Iran's president, speaker clash in parliament
|Publisher||Radio Free Europe/Radio Liberty|
|Publication Date||4 February 2013|
|Cite as||Radio Free Europe/Radio Liberty, Iran's president, speaker clash in parliament, 4 February 2013, available at: http://www.refworld.org/docid/512235b2c.html [accessed 25 January 2015]|
|Disclaimer||This is not a UNHCR publication. UNHCR is not responsible for, nor does it necessarily endorse, its content. Any views expressed are solely those of the author or publisher and do not necessarily reflect those of UNHCR, the United Nations or its Member States.|
February 04, 2013
Iranian President Mahmud Ahmadinejad (left) and speaker Ali Larijani traded accusations in parliament.
Iranian President Mahmud Ahmadinejad has accused the parliament speaker's family of corruption and abuse of power, just months ahead of the country's June presidential election.
Ahmadinejad addressed parliament on February 3 to defend one of his ministers against impeachment proceedings.
The lawmakers impeached and removed Labor Minister Abdolreza Sheikholeslami from office over his recent, controversial appointment of a former chief Tehran prosecutor as the head of Iran's social-security fund.
The appointed official in question is Said Mortazavi. A 2010 parliamentary probe found him responsible for the deaths of at least three antigovernment protesters in Tehran prisons.
During the Majlis (parliament) session on February 3, the president played a recording of what he described as a conversation between Mortazavi and Fazel Larijani, a brother of parliament speaker Ali Larijani and Sadeq Larijani, the head of Iran's judicial system.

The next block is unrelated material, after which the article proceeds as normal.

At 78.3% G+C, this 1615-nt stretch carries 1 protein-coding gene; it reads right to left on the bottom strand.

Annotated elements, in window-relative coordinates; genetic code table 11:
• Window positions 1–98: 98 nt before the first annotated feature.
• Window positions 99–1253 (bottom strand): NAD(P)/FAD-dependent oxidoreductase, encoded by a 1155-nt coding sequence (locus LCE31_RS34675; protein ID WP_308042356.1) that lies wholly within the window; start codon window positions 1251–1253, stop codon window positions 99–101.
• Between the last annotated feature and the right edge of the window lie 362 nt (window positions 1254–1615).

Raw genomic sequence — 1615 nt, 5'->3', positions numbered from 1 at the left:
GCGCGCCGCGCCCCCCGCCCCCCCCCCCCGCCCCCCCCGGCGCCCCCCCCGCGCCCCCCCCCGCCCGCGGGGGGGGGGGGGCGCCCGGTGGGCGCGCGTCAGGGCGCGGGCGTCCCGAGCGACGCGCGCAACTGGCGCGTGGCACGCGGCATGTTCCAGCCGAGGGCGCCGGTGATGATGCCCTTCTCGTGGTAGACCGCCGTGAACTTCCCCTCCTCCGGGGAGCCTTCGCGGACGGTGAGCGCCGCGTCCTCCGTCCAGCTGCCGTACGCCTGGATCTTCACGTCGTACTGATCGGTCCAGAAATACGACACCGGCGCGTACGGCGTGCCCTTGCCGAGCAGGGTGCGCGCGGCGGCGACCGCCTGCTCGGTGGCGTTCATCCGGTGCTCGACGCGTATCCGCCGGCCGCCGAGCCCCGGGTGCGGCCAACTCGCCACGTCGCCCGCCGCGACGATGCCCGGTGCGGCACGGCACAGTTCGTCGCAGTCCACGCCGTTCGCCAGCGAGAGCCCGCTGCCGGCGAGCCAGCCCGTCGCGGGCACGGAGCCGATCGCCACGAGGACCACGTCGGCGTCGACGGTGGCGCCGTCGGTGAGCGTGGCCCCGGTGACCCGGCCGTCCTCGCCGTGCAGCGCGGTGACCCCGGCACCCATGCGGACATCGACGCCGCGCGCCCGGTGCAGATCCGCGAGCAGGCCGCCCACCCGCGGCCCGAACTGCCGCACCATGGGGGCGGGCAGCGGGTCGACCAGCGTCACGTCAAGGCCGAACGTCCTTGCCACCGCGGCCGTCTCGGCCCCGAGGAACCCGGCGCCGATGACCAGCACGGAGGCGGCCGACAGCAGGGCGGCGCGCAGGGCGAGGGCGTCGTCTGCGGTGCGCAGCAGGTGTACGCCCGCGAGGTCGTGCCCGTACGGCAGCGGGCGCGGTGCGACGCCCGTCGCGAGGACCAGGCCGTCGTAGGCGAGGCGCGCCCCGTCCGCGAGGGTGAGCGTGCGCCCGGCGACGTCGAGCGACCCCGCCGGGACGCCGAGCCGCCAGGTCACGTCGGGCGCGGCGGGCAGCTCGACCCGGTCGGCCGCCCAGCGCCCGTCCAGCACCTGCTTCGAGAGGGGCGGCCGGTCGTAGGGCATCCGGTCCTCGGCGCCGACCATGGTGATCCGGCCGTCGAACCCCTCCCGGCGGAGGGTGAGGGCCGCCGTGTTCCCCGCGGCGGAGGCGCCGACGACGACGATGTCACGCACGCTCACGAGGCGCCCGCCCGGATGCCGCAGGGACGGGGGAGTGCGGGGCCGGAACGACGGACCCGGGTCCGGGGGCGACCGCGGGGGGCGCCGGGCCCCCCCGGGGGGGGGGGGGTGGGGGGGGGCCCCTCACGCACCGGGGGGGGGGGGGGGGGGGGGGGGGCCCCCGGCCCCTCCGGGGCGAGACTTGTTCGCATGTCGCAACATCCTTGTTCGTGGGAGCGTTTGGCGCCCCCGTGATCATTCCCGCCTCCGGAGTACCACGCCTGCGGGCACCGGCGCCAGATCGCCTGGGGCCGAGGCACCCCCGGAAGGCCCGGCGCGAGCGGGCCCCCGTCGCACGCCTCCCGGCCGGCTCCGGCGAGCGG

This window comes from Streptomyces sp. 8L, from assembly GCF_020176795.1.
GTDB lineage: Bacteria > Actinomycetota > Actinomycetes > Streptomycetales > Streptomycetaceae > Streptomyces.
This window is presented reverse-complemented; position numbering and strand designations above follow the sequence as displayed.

The audio was barely audible and Ahmadinejad read out what he called the content of the conversation, saying it implicated the Larijani brothers in corruption.
Ahmadinejad claimed Fazel Larijani was seeking a bribe in return for ensuring political support of both the Majlis and the judiciary in allegedly securing an illegal business deal.
"Here Mr. Fazel Larijani tells Mr. Mortazavi, 'The person, who wants to secure the contract should be cautious, he shouldn't tell anyone anywhere that he has a certain person's support,'" Ahmadinejad said.
Ahmadinejad said he "can turn over the 24 to 25 hours" of recordings to the parliament speaker.
Larijani fired back, saying Ahmadinejad had blocked judicial investigations against his close political allies.
Larijani said Ahmadinejad was trying to use the tape as a "threat" to hamper the impeachment process. He accused the president of a "mafia-type" attitude, and disregarding ethics and dignity.
"By the way, it's good that you, who always say, 'I am going to tell, I'm going to tell,' played this tape here because people will now know your character better," Ali Larijani said.
The statements threw the session into chaos, with angry accusations and jeers shouted across the chamber.
The rift between the president and the conservative-dominated Majlis surfaced in April 2011, when lawmakers questioned Ahmadinejad's dismissal of an intelligence minister.
That dismissal was seen as Ahmadinejad's defiance of Supreme Leader Ayatollah Ali Khamenei, who has final say in all state matters. The minister was subsequently reinstated at the supreme leader's instruction.
In March 2012, the parliament questioned Ahmadinejad over the alleged mismanagement of the nation's struggling economy.
After serving two consecutive terms, Ahmadinejad cannot run in the June election, but analysts say he may try to maintain influence after leaving office.
Ahmadinejad, once a protege of Supreme Leader Ayatollah Ali Khamenei, has fallen out of favor over a power struggle with Khamenei and his allies.
Ali Larijani ran for president in 2005, but has not made a decision about running in June's election.
With reporting by Reuters, Payvand.com, AP, AFP, and RFE/RL's Radio Farda